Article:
​The Britton Digital Update—Week of December 11, 2017

​Five minutes to get you up to speed on this week’s digital, business, social media, entertainment, and marketing news

Reflection. It is an end-of-the-year ritual—a chance to review what was accomplished and what wasn’t. It’s a chance to grade the previous year and see how we have improved as brands and as people. It’s also a chance to look back and see how horrible or awesome we are at guessing annual trends.

So let’s take a break from being inundated with Facebook “2017 in review” videos and take a look back at our 2017 predictions. Which ones were spot-on? Which predictions were dead wrong? Which ones might ring true in 2018? Let’s find out!

Assistance, Please

In January, I wrote, “Expect Google Home, Amazon Echo (or Echo Dot), and other home-assistant devices to become more mainstream in 2017.” The rate of adoption for smart speakers and home-assistant-enabled devices has skyrocketed, thanks to the falling prices (and holiday specials) for the Echo Dot as well as the release of the Google Home Mini device.

Users are seeing that these connected devices are convenient, and with a low cost of entry and an ease of use, these devices don’t appear to be a fad. I purchased two Echo Dots this year and have connected some lamps through smart outlets to them. I even connected my Christmas tree and other holiday decorations so that Alexa can get in the spirit of the season whenever I ask her to. It didn’t take long before I was sold. I have since set up routines (saying “Good night” turns everything off and saying “Good morning” does the opposite), which has made it even more convenient. I imagine once I add a connected coffeemaker, I’ll be set. Then again, that’s more of a prediction for the future than a review of the past.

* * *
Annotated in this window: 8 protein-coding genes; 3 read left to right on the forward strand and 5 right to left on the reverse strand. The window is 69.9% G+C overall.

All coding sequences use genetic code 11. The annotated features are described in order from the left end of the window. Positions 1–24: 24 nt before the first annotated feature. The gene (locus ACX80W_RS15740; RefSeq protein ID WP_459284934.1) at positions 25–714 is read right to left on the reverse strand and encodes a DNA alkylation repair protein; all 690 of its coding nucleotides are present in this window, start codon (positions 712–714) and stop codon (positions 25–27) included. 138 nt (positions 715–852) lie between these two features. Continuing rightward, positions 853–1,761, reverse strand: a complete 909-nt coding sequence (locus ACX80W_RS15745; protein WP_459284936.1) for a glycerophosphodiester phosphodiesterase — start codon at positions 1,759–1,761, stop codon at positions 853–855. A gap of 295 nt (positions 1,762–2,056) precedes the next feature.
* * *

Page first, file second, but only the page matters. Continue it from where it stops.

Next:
So what didn’t I predict correctly? I said, “I don’t believe Apple will release a home-assistant device, as the company has said it believes your phone is that device,” and that “Siri will become relevant again.” This could come down to a technicality. Apple announced—but hasn’t released—a smart speaker, called HomePod. It is designed to appeal to the music lover who doesn’t mind spending more, not the entry-level smart-speaker user. What hasn’t happened is Siri becoming relevant again. Despite some minor improvements, she trails Alexa and the Google Assistant by miles. When Apple does finally release HomePod, in 2018, I do expect we will see more functionality available with Siri. For now, that one was a swing and a miss.

Not Very Chatty Bot